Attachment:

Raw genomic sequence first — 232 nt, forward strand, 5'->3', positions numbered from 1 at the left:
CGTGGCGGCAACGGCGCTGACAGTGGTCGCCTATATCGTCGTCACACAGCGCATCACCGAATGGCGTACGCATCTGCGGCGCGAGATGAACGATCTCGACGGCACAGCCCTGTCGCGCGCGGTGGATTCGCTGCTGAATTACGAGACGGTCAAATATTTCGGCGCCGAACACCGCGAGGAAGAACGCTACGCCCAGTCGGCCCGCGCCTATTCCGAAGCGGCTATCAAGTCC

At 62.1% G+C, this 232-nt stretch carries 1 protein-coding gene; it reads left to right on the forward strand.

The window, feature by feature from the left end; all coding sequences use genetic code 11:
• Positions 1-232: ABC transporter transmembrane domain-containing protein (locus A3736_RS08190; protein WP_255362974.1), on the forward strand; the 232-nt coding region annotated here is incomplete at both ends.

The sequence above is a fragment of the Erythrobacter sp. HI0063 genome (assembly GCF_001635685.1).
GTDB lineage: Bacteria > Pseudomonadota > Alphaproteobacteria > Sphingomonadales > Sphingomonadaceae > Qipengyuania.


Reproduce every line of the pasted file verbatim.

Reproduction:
Raw genomic sequence first — 232 nt, forward strand, 5'->3', positions numbered from 1 at the left:
CGTGGCGGCAACGGCGCTGACAGTGGTCGCCTATATCGTCGTCACACAGCGCATCACCGAATGGCGTACGCATCTGCGGCGCGAGATGAACGATCTCGACGGCACAGCCCTGTCGCGCGCGGTGGATTCGCTGCTGAATTACGAGACGGTCAAATATTTCGGCGCCGAACACCGCGAGGAAGAACGCTACGCCCAGTCGGCCCGCGCCTATTCCGAAGCGGCTATCAAGTCC

At 62.1% G+C, this 232-nt stretch carries 1 protein-coding gene; it reads left to right on the forward strand.

The window, feature by feature from the left end; all coding sequences use genetic code 11:
• Positions 1-232: ABC transporter transmembrane domain-containing protein (locus A3736_RS08190; protein WP_255362974.1), on the forward strand; the 232-nt coding region annotated here is incomplete at both ends.

The sequence above is a fragment of the Erythrobacter sp. HI0063 genome (assembly GCF_001635685.1).
GTDB lineage: Bacteria > Pseudomonadota > Alphaproteobacteria > Sphingomonadales > Sphingomonadaceae > Qipengyuania.